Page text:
Why Canucks' slow start to season shouldn't cause panic yet

Sportsnet’s Dan Murphy and Satiar Shah discuss the issues plaguing the Vancouver Canucks in the young season and if fans should be hitting the panic button.

VANCOUVER – There is always a whiff of panic in the statement “this is no time to panic,” or else what need would there be for such a declaration?

It’s like a lifeguard at the beach instructing us: “Calmly get out of the water.” OK, but why is she shouting through a bullhorn? And is that a dorsal fin over there?

Four games into their National Hockey League season, the message from the Vancouver Canucks is essentially that they need to play better but this is no time to panic, which naturally causes us to stand up to better survey the landscape and see for ourselves if we should run like hell.

To be fair to the Canucks, the West Coast has more or less embraced this fatalistic wariness for the last 50 years. Don’t tell us when to panic; we’ve had practice.

The Montreal Canadiens, who visit Vancouver for three games in four nights starting Wednesday, haven’t won the Stanley Cup since 1993 but still lead the Canucks 24-0 in championships.

The old-and-improved Canadiens just dusted the Edmonton Oilers 8-2 over two games and look at least as good as the Calgary Flames, who swept the Canucks over the same span by the same aggregate. (The Canucks and Oilers split two games before getting trampled by others).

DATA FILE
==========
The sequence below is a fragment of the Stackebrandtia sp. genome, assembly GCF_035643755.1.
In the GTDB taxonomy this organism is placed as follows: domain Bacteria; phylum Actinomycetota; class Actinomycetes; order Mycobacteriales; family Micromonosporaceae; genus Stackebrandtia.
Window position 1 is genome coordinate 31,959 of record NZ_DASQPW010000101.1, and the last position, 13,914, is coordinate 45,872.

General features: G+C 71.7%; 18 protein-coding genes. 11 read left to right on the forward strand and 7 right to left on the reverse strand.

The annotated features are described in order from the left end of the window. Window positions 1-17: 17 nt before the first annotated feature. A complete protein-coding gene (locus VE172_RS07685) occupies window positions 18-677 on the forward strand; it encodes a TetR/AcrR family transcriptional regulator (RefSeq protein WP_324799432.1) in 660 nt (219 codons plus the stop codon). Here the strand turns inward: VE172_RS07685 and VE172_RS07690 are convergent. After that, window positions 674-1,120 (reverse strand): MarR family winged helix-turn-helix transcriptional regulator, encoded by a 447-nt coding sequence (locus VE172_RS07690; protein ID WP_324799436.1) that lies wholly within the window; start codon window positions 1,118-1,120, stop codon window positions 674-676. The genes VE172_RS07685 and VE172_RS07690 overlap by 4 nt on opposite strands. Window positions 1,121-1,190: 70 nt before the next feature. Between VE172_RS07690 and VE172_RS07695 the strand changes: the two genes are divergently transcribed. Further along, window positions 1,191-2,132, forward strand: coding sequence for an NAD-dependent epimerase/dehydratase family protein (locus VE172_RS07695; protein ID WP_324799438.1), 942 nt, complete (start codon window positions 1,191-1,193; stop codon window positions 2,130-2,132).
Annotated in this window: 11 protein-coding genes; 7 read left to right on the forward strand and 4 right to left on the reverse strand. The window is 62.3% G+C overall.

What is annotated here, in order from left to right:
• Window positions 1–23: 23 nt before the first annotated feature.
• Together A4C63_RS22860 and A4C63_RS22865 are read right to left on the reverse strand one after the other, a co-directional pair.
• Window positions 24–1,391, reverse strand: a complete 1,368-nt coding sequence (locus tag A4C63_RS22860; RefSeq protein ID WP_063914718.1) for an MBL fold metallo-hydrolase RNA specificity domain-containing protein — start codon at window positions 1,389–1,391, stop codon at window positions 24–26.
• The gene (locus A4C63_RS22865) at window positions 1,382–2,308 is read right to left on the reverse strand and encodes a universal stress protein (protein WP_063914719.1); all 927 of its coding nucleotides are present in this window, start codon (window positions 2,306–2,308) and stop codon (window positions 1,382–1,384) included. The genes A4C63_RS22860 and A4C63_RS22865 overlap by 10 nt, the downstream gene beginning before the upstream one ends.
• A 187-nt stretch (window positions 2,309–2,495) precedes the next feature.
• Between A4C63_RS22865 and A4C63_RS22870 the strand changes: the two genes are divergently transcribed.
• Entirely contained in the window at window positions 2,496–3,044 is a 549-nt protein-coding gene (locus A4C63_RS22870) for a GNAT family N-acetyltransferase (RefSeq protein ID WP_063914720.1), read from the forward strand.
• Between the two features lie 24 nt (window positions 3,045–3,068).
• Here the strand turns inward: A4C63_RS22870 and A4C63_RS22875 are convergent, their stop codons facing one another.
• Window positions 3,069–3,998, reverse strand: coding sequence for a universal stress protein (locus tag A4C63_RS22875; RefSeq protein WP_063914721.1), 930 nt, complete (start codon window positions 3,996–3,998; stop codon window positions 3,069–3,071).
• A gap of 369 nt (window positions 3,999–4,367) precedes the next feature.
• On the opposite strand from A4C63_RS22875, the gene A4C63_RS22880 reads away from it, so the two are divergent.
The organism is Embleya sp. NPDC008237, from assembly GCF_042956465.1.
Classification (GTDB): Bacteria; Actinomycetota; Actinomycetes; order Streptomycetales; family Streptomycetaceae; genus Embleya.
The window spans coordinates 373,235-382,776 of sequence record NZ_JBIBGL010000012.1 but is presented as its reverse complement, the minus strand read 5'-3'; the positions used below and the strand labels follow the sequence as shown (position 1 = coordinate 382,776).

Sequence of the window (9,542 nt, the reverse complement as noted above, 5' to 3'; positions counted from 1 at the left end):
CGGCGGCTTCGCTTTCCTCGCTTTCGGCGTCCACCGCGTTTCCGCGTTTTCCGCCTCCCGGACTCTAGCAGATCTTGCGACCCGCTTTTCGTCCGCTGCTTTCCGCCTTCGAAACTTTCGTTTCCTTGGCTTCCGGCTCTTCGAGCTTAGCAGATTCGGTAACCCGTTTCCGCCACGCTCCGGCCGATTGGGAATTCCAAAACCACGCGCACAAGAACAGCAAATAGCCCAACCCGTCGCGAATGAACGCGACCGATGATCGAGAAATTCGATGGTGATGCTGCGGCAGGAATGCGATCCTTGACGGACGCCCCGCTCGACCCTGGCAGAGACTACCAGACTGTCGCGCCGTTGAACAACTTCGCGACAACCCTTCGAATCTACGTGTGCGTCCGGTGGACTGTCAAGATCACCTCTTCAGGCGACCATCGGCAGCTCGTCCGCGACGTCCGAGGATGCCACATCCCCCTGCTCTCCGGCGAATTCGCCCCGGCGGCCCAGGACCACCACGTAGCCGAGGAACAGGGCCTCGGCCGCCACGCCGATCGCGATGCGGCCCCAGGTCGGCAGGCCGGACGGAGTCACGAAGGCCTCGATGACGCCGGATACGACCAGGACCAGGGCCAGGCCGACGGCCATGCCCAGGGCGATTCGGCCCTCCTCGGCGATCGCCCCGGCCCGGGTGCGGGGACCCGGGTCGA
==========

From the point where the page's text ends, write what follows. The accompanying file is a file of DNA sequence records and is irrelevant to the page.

Panic? No, not quite yet.

But remember, the key to survival is not to be the last one out of the water.

With the Canucks right now, it’s not one thing, but nearly everything.

The team’s five-on-five play has been average during the 1-3 start to the condensed season, but was shockingly inconsistent during Monday’s 5-2 loss in Calgary, where the Canucks followed their best period so far (outshooting the Flames 16-4 in the first) with their worst (getting outshot 20-3 in the second).

Goalies Braden Holtby and Thatcher Demko have been alright, saving what they are expected to save based on shot quality, but not more.

Things get worse from there.

• Although left winger J.T. Miller missed the first three games due to COVID-19 protocols, the first line with Elias Pettersson and Brock Boeser has had two superior periods and is getting regularly outplayed.

• Pettersson, whose most astonishing achievement so far was getting fined by the NHL for Monday's slash to the clavicle of Sean Monahan – he would have been suspended had the lumber landed a few inches higher – admits he is frustrated and looks as troubled as he's been since the 22-year-old burst upon the league two seasons ago.

• The six-man defence has three new players since last season and marquee acquisition Nate Schmidt concedes the transition has been difficult, contributing to a lack of cohesion at times in the Canucks’ zone.

• Vancouver has taken more penalties than anyone.

• And under-pinning everything is atrocious special-teams play that has both the 0-for-15 power play and 14-for-21 penalty killing ranked at or near the bottom of the league. Even with Tyler Myers’ largely irrelevant shorthanded bank-in on Monday, Canucks special teams are in a six-goal deficit through four games. Only the St. Louis Blues are worse.